The video is very interesting. It is nice to know that you can get a free education somewhere. Offering a student a learning tool that allows them to control their own pace seems very affective. Do we dare try it in our public schools? We often fear what we do not understand. With that being said, I would not oppose.
    I did see the correlation between the education delivery and the science behind it. You have to wonder if the “old” model is getting it done. A teacher tailoring their lecture to ensure a “one way” conversation does not seem conducive to an efficient learning environment. Perhaps the old system is the reason why so many kids would rather be doing something else.

  3. Hi Shayna;

    I think your inclusion of the links to everyone’s blog and the arrangement by theory was very original and clever. I think you tied into the theory you chose and it is an excellent way to incorporate the theory you shoes into your design. I understand Scott’s comment-that he would not look for the blogs of others on your blog site. I probably would not either, but I did go look at them from your blog by theory. I think that provided an interesting, easy categorization. In looking at your blog for use of your selected theory, I think the links you categorized was an exemplary way to show the function of the theory. I also liked your use of dsin 2 n4m. Again, I thought this was very clever and creative.

    I liked your use of red headings and the words you bolded within the blog post. It was easy to read from one section to another. The color choice you used made the blog easy to read as well, and it was a simple, clear design. The design of the section of links to the class posts is the same color and I thought it would stand out more if it were some other color, even a light shade. The blog is neat and clear, but I guess I like something that draws my attention more into the content and provides something for the eye to settle or focus on.

    Did you left justify the quote in two sections for a specific reason? It is hard to read that way as it does not provide a natural flow to the text. Maybe if the font was a different color it would help. Also, you use the heading “9 Key Characteristics” and you only talk about four of them. I see that you have the nine listed in the section above. I also tough this was a little out-of-place, “Although blogging doesn’t seem the optimal media for Human-Centered Systems Design, I will try to implement as many of these concepts as possible over the course of this term.” Maybe it is better to put that on the right side before recent posts. If you moved it, I think the blog post would flow better. Then you can remove the heading-9 key characteristics-and it all would flow in a more straightforward manner. I don’t mean to redesign your work for you though-just my thoughts.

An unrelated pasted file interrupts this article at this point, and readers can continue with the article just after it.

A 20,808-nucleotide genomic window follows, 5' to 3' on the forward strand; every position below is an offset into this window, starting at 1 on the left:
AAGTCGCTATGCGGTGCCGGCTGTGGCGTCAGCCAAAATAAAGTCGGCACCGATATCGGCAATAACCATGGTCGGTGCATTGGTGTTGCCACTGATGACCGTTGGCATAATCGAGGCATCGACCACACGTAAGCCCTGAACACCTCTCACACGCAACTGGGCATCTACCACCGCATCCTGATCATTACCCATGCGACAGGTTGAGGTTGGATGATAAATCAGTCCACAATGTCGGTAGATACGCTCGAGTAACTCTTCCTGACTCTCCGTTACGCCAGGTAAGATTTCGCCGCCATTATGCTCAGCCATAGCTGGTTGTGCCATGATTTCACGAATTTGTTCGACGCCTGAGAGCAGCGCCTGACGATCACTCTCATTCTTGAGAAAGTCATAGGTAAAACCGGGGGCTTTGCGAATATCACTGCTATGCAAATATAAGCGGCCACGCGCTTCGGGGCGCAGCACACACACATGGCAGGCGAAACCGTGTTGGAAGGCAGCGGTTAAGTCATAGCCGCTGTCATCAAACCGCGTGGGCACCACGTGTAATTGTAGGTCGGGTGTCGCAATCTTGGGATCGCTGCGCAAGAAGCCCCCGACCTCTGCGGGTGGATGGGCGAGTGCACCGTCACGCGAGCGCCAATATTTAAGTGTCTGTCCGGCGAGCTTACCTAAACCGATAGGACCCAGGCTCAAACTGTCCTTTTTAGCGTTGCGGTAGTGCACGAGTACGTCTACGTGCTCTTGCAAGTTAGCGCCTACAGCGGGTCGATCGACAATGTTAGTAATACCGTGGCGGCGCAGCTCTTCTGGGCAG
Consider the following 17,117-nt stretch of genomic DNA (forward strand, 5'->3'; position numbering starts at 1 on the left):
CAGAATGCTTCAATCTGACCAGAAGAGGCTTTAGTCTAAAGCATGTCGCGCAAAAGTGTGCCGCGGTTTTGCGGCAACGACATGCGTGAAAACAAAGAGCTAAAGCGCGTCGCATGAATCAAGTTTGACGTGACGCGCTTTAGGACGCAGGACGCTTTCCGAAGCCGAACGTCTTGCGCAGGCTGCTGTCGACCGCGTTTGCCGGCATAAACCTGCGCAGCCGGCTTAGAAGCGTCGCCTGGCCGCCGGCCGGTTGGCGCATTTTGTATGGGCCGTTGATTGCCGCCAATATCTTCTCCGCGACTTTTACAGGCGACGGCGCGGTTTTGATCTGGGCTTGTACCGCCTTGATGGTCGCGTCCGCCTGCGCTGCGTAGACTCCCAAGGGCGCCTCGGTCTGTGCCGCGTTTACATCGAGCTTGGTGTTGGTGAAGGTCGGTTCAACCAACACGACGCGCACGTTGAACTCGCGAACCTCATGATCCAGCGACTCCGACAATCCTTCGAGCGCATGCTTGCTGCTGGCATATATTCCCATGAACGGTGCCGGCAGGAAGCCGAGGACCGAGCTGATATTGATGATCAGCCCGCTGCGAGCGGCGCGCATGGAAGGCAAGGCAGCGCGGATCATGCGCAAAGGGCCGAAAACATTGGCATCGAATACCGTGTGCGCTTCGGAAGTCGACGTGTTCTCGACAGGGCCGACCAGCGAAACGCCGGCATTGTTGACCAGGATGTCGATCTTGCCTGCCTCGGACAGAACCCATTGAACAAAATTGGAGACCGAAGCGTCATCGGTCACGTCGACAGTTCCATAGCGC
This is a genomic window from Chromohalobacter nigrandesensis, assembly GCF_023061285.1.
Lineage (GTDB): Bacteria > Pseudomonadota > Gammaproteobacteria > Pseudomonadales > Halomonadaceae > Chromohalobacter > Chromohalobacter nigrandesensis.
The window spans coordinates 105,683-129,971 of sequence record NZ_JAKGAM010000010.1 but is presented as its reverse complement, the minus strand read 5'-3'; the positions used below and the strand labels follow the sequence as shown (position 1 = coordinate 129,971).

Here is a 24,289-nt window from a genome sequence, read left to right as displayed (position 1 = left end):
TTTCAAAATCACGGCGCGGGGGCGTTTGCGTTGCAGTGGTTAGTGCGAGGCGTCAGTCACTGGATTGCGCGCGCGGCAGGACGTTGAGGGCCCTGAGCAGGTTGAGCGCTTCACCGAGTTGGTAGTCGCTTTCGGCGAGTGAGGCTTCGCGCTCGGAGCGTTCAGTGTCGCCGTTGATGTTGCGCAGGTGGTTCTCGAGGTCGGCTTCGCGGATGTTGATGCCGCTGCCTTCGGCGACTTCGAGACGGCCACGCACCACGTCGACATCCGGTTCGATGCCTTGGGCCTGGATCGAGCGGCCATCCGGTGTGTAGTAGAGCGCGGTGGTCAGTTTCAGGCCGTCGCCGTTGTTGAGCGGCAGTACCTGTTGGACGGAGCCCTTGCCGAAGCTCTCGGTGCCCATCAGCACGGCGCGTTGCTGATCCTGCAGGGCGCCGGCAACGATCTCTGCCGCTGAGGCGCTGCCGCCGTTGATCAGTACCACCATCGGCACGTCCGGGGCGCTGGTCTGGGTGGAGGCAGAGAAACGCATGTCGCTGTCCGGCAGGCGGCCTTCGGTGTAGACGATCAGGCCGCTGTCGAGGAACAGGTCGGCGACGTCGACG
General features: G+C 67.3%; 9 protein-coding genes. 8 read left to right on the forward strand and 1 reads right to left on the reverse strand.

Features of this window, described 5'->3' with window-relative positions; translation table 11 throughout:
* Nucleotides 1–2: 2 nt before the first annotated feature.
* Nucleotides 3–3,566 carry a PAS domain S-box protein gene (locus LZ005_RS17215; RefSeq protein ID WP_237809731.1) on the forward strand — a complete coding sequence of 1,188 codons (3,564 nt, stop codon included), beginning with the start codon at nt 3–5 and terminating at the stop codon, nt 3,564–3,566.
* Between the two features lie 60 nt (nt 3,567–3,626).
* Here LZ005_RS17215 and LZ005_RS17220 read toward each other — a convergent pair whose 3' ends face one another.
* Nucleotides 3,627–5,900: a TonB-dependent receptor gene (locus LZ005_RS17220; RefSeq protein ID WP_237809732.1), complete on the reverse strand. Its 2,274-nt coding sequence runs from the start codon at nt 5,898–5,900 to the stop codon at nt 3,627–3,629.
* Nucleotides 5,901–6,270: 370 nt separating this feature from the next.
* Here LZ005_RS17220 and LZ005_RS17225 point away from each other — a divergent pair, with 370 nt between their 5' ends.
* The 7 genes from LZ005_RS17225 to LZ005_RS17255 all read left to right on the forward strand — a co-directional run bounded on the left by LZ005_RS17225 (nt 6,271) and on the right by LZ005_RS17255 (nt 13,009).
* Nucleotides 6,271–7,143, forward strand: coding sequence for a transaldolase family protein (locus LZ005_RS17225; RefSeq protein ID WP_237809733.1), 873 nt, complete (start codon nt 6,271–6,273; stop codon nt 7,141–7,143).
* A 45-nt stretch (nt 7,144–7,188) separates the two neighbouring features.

I felt this sentence was a little confusing, “A con I can see for Human-Centered Systems is since human being are so complex, non-scientific and varied, there are so many different types of people who need to understand the design and function within it.” I understood the point, but there might be a better way to state that. I also don’t think you need to reintroduce that you are stating a con for the Human-Centered design in the sentence since the heading does that. Perhaps, something like, “The multi-faceted complexities of users make it difficult to design information that is easily understood by multiple people, at the same time.” I liked your use of questions to support the statement.

    Overall, I thought the blog was very creative and unique.

    Lisa Pimpinella

    • Dear Lisa,
      Thank you for your thought-out, helpful and nice comments!
      The point of posting the class links was purely for HCD purposes, if people find them helpful and use them, well, that will prove an added benefit:)
      As is integral to HCD I will implement your suggestions. Do they improve the blog?
      Thanks again for your comments and suggestions!

  4. The approach of your blog is very straight forward and you know going into it what you will be reading about. You links to all the class blogs is very helpful and very interactive. I think that you handle the topic of HCD very professionally and the information you present is very spot on. Your research and references helped in presenting the topic in a very understandable matter. I think that your video link was outstanding as a way to help people understand what HCD is about.
    Your lay out of your blog is very well done, it makes for easy reading and the format is perfect so that people can know exactly what you are talking about. Your font choices and sizes are good and in genreal the layout and appearance of your blog make for an enjoyable read.
    I have one small criticisms/suggestion. First of all I think your academic information is spot on as I have said before but your presentation on the subject seems very formal. The one thing about HCD that i took away it is very fluid and flexible or to use a word you used intuitive. The way you present it though it is not any of those things and i might suggest trying to take that approach to HCD as you talk about it. Otheriwse you have given us a great blog, with a great look into HCD and its helped me to understand the topic a little but better.

    William Sanger

    • Dear William,
      Thank you for your comments! I’m glad my post was helpful:)
      Sometimes I do get to formal when I introduce a concept I am excited about that I feel is important. I will try to see if I can introduce some informality to the post. I’ll send you a link when I do and I’d love to hear your updated comments.
      Thank you again!